Published in Volvo Regatta

With light to moderate breezes anticipated for much of this year’s Volvo Dun Laoghaire Regatta 2017 which starts tomorrow afternoon, savvy sailors will be cognisant that the Full Moon, which occurs early in the morning of Sunday July 9th, will be playing a role in their activities writes W M Nixon.

A Full Moon means we’re into the rising cycle towards Spring Tides, but fortunately most of the regatta will be taking place in relatively modest tidal ranges. Thus High Water at 1249hrs on Sunday July 9th has risen to just 3.70 metres, and it’s less on all the preceding four days.

However, were the Regatta a fortnight later on July 23rd with the New Moon on Sunday July 23rd, High Water would be pushing towards 4.25 metres, which would certainly make for sporty tides.

But as it is, clued-in competitors will realise that during the progress of this event, tides are going to be that little bit stronger with each succeeding day, and will adapt their tactics accordingly. And in this age of computer analysis of just about everything, Dublin Port Company have produced this very useful live chart of tidal activity in Dublin Bay.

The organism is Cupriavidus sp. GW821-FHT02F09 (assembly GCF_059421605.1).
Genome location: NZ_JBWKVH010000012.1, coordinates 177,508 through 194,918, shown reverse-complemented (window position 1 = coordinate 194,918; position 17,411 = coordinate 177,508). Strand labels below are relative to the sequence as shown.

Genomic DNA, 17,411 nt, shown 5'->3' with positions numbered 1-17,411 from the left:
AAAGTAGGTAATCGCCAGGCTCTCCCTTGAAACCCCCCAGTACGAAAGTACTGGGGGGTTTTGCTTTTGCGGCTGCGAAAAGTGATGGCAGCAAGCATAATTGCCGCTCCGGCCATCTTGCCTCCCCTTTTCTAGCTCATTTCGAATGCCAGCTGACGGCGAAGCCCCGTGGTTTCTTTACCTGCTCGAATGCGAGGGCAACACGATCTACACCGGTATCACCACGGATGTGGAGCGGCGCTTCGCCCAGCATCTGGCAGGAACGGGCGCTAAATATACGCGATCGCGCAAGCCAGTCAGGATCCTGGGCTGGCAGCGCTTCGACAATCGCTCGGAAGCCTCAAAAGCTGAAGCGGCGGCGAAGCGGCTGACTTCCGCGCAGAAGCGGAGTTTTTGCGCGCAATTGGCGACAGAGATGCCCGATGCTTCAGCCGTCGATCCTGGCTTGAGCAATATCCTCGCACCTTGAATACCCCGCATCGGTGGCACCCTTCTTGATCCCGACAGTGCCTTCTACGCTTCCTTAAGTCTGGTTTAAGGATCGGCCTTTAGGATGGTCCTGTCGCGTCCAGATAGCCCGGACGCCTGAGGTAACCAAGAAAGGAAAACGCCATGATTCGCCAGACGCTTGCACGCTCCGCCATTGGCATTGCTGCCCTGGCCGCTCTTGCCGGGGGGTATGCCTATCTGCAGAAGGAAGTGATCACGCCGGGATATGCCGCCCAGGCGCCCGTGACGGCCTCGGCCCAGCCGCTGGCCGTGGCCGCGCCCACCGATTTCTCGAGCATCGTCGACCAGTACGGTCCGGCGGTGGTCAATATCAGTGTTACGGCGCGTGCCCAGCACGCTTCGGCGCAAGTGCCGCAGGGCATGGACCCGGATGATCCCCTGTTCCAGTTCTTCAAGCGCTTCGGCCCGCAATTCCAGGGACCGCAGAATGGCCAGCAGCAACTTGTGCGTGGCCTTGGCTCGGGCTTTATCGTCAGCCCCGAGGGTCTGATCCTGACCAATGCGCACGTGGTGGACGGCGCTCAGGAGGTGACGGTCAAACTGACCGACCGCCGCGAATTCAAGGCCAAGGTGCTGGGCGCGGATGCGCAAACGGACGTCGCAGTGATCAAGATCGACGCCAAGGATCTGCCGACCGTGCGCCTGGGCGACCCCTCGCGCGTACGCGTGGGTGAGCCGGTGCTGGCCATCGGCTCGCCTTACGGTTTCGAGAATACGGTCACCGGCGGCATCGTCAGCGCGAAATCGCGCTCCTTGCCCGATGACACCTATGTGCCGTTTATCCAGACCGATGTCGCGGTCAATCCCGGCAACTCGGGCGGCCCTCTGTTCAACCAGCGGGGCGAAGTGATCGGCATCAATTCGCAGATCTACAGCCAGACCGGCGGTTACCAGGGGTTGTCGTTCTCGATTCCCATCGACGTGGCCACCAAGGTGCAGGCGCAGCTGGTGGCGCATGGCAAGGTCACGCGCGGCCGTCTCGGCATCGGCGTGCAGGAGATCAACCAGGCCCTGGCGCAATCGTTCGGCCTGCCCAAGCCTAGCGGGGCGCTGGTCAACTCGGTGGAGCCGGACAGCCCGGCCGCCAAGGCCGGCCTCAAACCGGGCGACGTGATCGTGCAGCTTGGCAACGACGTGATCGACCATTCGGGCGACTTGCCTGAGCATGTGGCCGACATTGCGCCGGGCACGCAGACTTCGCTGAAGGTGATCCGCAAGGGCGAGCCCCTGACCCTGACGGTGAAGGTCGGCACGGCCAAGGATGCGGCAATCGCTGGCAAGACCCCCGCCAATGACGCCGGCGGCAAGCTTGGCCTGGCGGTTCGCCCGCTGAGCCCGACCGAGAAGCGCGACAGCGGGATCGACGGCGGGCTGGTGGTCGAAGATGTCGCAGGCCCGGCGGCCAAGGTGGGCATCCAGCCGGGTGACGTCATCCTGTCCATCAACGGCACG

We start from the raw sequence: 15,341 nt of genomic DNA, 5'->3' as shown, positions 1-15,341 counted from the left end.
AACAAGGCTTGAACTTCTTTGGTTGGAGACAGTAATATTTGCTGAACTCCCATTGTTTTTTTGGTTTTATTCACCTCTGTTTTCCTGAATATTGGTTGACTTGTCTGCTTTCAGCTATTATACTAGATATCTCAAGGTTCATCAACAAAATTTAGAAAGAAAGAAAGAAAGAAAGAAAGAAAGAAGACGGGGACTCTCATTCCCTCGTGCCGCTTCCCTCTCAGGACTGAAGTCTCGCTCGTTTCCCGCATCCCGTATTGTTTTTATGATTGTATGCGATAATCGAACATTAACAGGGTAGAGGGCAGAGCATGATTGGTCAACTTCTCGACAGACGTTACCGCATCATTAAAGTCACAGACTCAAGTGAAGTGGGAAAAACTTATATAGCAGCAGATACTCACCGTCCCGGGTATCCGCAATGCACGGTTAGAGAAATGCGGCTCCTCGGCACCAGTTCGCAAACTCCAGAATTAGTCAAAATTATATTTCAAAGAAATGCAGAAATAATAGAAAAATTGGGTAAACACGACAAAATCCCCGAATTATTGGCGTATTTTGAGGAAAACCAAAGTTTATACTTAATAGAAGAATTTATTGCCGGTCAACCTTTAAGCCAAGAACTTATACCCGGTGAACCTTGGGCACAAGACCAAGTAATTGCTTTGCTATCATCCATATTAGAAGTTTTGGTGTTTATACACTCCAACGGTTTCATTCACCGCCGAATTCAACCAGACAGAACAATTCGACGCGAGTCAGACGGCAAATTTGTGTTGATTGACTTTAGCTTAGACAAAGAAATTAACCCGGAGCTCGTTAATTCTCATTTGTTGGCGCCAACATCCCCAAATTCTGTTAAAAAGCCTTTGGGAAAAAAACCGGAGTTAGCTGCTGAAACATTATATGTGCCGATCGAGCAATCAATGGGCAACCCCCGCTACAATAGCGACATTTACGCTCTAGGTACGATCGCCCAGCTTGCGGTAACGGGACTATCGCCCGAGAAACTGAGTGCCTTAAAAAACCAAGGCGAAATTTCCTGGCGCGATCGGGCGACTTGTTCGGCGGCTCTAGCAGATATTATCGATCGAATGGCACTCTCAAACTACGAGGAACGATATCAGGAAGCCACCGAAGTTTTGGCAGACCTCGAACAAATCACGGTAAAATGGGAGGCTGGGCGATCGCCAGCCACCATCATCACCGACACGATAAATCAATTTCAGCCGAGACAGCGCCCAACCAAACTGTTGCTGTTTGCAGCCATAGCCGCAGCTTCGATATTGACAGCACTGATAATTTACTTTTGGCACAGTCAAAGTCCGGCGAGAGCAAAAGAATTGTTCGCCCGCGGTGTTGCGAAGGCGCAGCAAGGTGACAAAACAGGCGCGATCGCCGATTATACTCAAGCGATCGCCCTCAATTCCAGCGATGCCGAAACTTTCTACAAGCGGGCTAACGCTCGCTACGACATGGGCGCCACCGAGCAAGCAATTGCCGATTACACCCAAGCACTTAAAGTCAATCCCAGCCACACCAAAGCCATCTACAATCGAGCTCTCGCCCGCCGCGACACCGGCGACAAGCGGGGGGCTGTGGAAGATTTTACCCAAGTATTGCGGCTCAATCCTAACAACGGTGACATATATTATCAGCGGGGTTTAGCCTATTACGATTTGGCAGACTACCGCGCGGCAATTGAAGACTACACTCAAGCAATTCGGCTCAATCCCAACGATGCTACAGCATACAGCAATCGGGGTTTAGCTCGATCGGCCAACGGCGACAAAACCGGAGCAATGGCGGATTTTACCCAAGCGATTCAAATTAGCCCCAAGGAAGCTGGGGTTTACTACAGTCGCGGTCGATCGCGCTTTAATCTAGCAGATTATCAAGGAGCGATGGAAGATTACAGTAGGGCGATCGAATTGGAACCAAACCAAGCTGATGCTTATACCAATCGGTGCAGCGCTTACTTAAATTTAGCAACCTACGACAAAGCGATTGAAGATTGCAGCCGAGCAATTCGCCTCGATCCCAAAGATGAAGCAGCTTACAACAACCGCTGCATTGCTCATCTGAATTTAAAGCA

Even if you’re not going racing, it makes for fascinating viewing.
HW Thursday is 1058hrs, Height 3.63 metres. Friday: 1139hrs, 3.66m. Saturday 1200hrs, 3.68m. Sunday 1249hrs, 3.70m.

 

 

Published in Volvo Regatta

Next week's Volvo Dun Laoghaire Regatta has 88 IRC entries so far, of which 18 have yet to provide rating certs. Of the remainder, figuring out the handicap breaks to make up five good IRC classes is no easy task. Afloat.ie sticks its neck out to give a best guess on the breaks, numbers and top performers at Ireland's biggest regatta.

A big problem in setting the rating breaks is the lack of larger Class Zero boats and the very large number of Class One boats. 

So far there are only five large yachts, rating around 1.100 and higher. Many of the normal class zero yachts seem, for whatever reason (maybe not enough crew, feel they can’t compete in Class Zero or prefer to do longer races), have opted for the Coastal Division. This includes the likes of Wow, Lively Lady, Aurelia, Aqualina. Therefore VDLR organisers will likely need to extend Class Zero to include yachts right down to 1.039 to get the entry numbers in Class Zero up to say, nine. The low number turnout of traditional sized Class Zero boats at this regatta is nothing new, it continues from the very low turnouts of Class Zero boats also at the ICRA Championships (two competed) and the Sovereign's Cup (four competed). As previously mentioned on Afloat.ie, Class Zero in Dublin Bay – and elsewhere – is continuing to dwindle and providing separate class racing for such low numbers is hard for regatta organisers to justify.